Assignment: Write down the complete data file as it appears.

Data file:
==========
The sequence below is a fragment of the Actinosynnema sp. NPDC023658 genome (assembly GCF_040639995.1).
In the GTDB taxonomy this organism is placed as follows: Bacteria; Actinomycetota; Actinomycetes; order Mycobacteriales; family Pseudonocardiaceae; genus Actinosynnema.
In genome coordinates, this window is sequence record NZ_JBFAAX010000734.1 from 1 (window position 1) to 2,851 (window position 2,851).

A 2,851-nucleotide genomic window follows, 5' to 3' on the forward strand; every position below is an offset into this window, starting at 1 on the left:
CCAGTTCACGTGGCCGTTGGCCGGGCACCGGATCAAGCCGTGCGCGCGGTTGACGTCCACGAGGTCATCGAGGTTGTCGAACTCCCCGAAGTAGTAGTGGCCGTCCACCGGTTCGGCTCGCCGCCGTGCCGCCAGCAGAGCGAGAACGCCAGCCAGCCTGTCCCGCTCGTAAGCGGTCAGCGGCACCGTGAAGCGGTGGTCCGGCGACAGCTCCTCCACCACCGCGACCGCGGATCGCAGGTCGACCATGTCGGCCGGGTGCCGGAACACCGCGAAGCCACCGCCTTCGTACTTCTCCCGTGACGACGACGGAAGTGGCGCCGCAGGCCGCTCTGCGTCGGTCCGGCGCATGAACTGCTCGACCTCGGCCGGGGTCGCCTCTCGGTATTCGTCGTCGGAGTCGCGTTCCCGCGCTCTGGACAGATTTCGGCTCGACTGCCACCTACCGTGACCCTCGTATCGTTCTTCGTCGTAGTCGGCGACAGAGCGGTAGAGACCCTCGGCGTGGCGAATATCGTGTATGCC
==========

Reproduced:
The sequence below is a fragment of the Actinosynnema sp. NPDC023658 genome (assembly GCF_040639995.1).
In the GTDB taxonomy this organism is placed as follows: Bacteria; Actinomycetota; Actinomycetes; order Mycobacteriales; family Pseudonocardiaceae; genus Actinosynnema.
In genome coordinates, this window is sequence record NZ_JBFAAX010000734.1 from 1 (window position 1) to 2,851 (window position 2,851).

A 2,851-nucleotide genomic window follows, 5' to 3' on the forward strand; every position below is an offset into this window, starting at 1 on the left:
CCAGTTCACGTGGCCGTTGGCCGGGCACCGGATCAAGCCGTGCGCGCGGTTGACGTCCACGAGGTCATCGAGGTTGTCGAACTCCCCGAAGTAGTAGTGGCCGTCCACCGGTTCGGCTCGCCGCCGTGCCGCCAGCAGAGCGAGAACGCCAGCCAGCCTGTCCCGCTCGTAAGCGGTCAGCGGCACCGTGAAGCGGTGGTCCGGCGACAGCTCCTCCACCACCGCGACCGCGGATCGCAGGTCGACCATGTCGGCCGGGTGCCGGAACACCGCGAAGCCACCGCCTTCGTACTTCTCCCGTGACGACGACGGAAGTGGCGCCGCAGGCCGCTCTGCGTCGGTCCGGCGCATGAACTGCTCGACCTCGGCCGGGGTCGCCTCTCGGTATTCGTCGTCGGAGTCGCGTTCCCGCGCTCTGGACAGATTTCGGCTCGACTGCCACCTACCGTGACCCTCGTATCGTTCTTCGTCGTAGTCGGCGACAGAGCGGTAGAGACCCTCGGCGTGGCGAATATCGTGTATGCC